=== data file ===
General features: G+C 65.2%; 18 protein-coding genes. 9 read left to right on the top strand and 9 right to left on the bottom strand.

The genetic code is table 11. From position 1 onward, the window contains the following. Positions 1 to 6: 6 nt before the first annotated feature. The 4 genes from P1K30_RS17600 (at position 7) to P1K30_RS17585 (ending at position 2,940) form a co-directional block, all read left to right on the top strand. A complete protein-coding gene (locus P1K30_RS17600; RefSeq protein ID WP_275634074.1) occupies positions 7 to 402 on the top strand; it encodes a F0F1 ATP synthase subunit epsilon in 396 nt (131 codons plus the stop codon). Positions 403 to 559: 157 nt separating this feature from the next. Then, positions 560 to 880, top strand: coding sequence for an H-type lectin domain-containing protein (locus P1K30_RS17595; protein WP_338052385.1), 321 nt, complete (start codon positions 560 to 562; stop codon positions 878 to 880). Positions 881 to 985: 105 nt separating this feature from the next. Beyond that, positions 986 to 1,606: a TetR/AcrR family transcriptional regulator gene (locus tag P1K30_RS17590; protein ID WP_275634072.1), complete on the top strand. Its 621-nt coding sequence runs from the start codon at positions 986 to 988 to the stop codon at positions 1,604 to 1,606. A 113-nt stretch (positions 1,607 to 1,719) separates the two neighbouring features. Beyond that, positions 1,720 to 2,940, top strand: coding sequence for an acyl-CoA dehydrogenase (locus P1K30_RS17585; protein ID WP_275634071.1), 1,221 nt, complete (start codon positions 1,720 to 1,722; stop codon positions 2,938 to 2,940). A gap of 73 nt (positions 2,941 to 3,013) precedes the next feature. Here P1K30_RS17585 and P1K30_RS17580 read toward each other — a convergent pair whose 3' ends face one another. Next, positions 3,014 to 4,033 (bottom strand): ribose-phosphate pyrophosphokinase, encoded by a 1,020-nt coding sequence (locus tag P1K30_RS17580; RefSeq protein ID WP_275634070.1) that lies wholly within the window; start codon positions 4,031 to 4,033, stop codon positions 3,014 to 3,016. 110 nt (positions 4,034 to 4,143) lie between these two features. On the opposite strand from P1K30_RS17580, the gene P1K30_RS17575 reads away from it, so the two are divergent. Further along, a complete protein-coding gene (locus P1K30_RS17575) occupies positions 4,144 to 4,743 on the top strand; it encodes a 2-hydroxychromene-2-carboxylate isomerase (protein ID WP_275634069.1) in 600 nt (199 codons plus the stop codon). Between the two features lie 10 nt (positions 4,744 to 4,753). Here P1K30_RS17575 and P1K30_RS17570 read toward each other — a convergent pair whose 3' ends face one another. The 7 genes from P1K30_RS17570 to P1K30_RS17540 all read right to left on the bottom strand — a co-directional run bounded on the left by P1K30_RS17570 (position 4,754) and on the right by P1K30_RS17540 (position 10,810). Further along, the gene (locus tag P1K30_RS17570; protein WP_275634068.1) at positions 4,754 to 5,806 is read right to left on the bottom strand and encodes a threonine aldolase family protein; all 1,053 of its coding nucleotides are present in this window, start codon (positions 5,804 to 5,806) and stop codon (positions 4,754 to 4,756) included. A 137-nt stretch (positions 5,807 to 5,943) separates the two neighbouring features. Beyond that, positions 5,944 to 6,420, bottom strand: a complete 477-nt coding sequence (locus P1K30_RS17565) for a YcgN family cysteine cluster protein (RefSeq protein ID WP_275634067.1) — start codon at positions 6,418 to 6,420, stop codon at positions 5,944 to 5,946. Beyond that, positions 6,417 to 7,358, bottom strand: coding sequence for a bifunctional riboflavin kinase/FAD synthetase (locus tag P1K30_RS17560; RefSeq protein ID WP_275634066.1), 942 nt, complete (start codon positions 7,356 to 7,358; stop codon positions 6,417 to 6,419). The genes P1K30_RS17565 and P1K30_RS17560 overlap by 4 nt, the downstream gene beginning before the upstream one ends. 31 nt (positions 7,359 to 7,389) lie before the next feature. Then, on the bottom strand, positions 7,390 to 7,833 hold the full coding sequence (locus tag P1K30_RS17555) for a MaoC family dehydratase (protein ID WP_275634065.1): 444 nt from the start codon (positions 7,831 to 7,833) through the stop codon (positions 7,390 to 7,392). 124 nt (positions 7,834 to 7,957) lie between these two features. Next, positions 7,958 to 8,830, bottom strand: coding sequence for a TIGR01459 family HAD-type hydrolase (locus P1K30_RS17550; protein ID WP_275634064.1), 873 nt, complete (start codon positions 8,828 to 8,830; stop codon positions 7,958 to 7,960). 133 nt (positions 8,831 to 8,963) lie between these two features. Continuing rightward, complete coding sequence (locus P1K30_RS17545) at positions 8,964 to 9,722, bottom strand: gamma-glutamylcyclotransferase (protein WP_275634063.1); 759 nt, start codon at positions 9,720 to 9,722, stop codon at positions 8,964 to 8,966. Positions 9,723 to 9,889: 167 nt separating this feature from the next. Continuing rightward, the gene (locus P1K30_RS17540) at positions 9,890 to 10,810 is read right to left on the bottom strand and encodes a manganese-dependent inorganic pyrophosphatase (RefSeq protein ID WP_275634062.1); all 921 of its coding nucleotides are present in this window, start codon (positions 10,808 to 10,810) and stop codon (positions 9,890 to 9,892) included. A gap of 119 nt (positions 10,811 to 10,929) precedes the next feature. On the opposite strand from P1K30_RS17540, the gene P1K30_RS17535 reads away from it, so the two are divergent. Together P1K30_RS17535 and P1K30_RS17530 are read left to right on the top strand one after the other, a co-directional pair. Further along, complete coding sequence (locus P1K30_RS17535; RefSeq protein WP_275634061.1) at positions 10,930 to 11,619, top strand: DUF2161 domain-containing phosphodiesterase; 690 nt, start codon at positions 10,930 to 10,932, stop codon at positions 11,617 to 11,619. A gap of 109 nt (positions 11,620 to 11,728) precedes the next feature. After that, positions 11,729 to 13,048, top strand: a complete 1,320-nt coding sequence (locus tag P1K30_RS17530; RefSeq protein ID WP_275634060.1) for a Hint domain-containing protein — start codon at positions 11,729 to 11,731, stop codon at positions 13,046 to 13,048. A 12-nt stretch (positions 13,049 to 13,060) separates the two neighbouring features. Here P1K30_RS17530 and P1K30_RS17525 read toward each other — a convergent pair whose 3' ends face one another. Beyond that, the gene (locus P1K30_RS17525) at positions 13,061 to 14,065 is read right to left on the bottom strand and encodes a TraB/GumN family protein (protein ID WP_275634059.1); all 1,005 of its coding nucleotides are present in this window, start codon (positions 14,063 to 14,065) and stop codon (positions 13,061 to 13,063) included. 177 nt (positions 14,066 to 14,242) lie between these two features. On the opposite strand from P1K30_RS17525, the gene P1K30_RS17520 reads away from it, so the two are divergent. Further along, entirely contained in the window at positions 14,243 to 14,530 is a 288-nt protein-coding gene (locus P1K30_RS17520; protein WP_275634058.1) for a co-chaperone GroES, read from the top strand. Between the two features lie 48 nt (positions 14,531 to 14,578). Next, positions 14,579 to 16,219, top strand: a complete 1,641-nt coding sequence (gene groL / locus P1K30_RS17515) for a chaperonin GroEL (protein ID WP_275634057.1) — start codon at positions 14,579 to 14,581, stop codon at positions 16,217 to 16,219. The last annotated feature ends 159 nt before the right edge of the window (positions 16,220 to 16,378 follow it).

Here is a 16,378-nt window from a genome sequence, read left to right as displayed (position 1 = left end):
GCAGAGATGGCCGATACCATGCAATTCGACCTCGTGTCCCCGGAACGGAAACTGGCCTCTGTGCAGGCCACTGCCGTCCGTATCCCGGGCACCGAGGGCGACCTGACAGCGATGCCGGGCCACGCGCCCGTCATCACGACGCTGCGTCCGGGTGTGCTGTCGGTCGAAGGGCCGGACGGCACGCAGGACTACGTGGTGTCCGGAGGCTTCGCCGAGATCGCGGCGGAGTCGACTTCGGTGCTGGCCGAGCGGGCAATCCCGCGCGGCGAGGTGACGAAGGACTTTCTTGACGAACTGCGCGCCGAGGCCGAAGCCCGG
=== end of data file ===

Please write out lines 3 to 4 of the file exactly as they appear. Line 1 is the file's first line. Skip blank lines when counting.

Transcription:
Here is a 16,378-nt window from a genome sequence, read left to right as displayed (position 1 = left end):
GCAGAGATGGCCGATACCATGCAATTCGACCTCGTGTCCCCGGAACGGAAACTGGCCTCTGTGCAGGCCACTGCCGTCCGTATCCCGGGCACCGAGGGCGACCTGACAGCGATGCCGGGCCACGCGCCCGTCATCACGACGCTGCGTCCGGGTGTGCTGTCGGTCGAAGGGCCGGACGGCACGCAGGACTACGTGGTGTCCGGAGGCTTCGCCGAGATCGCGGCGGAGTCGACTTCGGTGCTGGCCGAGCGGGCAATCCCGCGCGGCGAGGTGACGAAGGACTTTCTTGACGAACTGCGCGCCGAGGCCGAAGCCCGG